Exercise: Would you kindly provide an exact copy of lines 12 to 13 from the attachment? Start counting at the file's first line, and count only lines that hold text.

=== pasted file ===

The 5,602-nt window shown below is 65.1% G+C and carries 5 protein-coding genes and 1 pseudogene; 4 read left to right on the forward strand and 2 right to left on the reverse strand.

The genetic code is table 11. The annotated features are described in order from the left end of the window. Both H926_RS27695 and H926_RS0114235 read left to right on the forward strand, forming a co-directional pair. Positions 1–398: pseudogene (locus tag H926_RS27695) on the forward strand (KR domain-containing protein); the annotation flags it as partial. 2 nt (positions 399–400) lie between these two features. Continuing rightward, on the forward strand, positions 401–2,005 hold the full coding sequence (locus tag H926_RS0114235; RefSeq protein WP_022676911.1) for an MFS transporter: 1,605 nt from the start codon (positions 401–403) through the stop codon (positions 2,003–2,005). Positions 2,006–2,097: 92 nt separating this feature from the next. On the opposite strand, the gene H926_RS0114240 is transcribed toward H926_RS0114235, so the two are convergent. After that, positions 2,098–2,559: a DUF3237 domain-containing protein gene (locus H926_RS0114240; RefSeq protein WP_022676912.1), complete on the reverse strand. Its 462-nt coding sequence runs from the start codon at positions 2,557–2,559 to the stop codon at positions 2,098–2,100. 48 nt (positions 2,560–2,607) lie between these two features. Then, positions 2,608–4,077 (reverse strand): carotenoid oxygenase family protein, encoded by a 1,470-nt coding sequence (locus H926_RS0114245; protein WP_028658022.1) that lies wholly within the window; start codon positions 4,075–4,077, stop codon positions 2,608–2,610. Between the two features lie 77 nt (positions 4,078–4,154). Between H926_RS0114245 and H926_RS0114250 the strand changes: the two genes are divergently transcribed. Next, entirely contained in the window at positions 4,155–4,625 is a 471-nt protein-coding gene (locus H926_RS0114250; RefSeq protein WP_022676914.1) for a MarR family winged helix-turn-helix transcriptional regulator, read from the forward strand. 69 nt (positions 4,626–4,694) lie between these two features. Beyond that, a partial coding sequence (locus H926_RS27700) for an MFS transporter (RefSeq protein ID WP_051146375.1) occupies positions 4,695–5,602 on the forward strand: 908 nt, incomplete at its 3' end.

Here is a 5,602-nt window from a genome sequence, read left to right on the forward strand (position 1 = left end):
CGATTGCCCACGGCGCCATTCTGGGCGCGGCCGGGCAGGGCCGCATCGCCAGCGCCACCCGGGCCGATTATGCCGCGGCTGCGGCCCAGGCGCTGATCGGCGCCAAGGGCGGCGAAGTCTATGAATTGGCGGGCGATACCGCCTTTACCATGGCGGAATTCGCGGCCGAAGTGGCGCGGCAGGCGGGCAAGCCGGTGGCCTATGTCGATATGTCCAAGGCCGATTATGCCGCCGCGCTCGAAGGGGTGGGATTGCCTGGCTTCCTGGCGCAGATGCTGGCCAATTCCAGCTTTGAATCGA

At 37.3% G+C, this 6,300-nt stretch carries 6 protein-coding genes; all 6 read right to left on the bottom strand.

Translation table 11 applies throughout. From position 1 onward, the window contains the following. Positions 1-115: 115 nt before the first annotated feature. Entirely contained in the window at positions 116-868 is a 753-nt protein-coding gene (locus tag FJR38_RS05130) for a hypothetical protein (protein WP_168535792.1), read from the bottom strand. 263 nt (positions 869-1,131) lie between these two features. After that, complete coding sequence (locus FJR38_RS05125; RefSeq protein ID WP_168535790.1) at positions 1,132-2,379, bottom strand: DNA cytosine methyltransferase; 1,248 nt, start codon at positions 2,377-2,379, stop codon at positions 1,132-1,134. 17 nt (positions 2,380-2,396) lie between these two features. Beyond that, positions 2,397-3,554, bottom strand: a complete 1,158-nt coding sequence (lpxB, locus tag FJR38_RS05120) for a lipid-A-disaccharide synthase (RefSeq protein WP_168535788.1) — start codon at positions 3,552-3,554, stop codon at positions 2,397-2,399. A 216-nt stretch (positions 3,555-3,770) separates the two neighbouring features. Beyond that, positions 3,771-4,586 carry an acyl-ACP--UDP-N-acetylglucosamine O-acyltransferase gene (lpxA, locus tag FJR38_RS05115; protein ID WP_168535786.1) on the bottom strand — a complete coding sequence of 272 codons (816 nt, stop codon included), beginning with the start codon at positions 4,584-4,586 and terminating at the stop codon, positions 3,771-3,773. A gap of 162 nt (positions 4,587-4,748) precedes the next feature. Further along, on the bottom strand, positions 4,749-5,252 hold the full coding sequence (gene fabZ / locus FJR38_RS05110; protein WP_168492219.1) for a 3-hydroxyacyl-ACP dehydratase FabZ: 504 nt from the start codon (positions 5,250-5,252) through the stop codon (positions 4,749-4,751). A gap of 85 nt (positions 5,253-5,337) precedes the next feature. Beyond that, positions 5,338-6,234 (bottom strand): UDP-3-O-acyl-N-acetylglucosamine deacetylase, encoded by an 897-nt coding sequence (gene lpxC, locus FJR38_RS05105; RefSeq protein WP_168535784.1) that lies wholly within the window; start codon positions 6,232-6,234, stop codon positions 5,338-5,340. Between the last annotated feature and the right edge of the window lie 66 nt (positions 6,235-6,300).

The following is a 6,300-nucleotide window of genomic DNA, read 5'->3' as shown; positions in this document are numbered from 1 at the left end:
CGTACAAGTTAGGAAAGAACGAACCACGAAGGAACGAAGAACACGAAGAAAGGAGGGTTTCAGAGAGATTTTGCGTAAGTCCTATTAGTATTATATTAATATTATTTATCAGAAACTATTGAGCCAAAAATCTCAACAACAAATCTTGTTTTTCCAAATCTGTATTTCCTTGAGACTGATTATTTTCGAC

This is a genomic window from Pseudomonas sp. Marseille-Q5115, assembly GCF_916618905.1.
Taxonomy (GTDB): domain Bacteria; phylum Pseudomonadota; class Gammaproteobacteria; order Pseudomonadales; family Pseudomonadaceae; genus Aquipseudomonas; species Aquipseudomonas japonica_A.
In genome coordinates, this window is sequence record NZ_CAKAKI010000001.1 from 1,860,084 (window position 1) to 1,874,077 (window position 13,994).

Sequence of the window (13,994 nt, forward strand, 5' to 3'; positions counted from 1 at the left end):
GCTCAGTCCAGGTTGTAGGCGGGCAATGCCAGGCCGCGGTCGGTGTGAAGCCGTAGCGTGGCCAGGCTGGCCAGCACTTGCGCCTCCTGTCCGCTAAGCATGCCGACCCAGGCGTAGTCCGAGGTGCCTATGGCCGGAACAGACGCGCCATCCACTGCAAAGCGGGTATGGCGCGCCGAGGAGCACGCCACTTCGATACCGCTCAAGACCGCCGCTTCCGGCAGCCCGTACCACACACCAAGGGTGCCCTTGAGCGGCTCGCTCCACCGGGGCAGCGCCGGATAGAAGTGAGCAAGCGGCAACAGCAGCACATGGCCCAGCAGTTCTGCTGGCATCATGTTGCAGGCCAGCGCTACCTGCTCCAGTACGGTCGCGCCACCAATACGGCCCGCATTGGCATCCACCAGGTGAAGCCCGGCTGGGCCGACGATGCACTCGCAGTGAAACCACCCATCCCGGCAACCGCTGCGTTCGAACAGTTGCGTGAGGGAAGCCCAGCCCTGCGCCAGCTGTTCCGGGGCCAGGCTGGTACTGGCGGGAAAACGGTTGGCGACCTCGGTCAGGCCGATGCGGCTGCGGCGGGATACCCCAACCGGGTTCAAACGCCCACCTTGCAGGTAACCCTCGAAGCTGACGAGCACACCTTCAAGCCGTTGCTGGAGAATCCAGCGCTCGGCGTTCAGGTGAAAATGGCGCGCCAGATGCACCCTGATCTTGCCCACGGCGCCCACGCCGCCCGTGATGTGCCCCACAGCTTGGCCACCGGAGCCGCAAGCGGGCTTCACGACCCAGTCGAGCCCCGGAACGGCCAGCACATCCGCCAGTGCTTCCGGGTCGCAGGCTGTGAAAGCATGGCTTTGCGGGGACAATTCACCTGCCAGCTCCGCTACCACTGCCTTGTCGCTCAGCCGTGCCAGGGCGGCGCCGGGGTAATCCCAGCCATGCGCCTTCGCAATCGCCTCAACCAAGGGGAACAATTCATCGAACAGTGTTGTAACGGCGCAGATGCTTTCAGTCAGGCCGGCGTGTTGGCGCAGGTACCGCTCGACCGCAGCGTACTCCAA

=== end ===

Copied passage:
Sequence of the window (13,994 nt, forward strand, 5' to 3'; positions counted from 1 at the left end):
GCTCAGTCCAGGTTGTAGGCGGGCAATGCCAGGCCGCGGTCGGTGTGAAGCCGTAGCGTGGCCAGGCTGGCCAGCACTTGCGCCTCCTGTCCGCTAAGCATGCCGACCCAGGCGTAGTCCGAGGTGCCTATGGCCGGAACAGACGCGCCATCCACTGCAAAGCGGGTATGGCGCGCCGAGGAGCACGCCACTTCGATACCGCTCAAGACCGCCGCTTCCGGCAGCCCGTACCACACACCAAGGGTGCCCTTGAGCGGCTCGCTCCACCGGGGCAGCGCCGGATAGAAGTGAGCAAGCGGCAACAGCAGCACATGGCCCAGCAGTTCTGCTGGCATCATGTTGCAGGCCAGCGCTACCTGCTCCAGTACGGTCGCGCCACCAATACGGCCCGCATTGGCATCCACCAGGTGAAGCCCGGCTGGGCCGACGATGCACTCGCAGTGAAACCACCCATCCCGGCAACCGCTGCGTTCGAACAGTTGCGTGAGGGAAGCCCAGCCCTGCGCCAGCTGTTCCGGGGCCAGGCTGGTACTGGCGGGAAAACGGTTGGCGACCTCGGTCAGGCCGATGCGGCTGCGGCGGGATACCCCAACCGGGTTCAAACGCCCACCTTGCAGGTAACCCTCGAAGCTGACGAGCACACCTTCAAGCCGTTGCTGGAGAATCCAGCGCTCGGCGTTCAGGTGAAAATGGCGCGCCAGATGCACCCTGATCTTGCCCACGGCGCCCACGCCGCCCGTGATGTGCCCCACAGCTTGGCCACCGGAGCCGCAAGCGGGCTTCACGACCCAGTCGAGCCCCGGAACGGCCAGCACATCCGCCAGTGCTTCCGGGTCGCAGGCTGTGAAAGCATGGCTTTGCGGGGACAATTCACCTGCCAGCTCCGCTACCACTGCCTTGTCGCTCAGCCGTGCCAGGGCGGCGCCGGGGTAATCCCAGCCATGCGCCTTCGCAATCGCCTCAACCAAGGGGAACAATTCATCGAACAGTGTTGTAACGGCGCAGATGCTTTCAGTCAGGCCGGCGTGTTGGCGCAGGTACCGCTCGACCGCAGCGTACTCCAA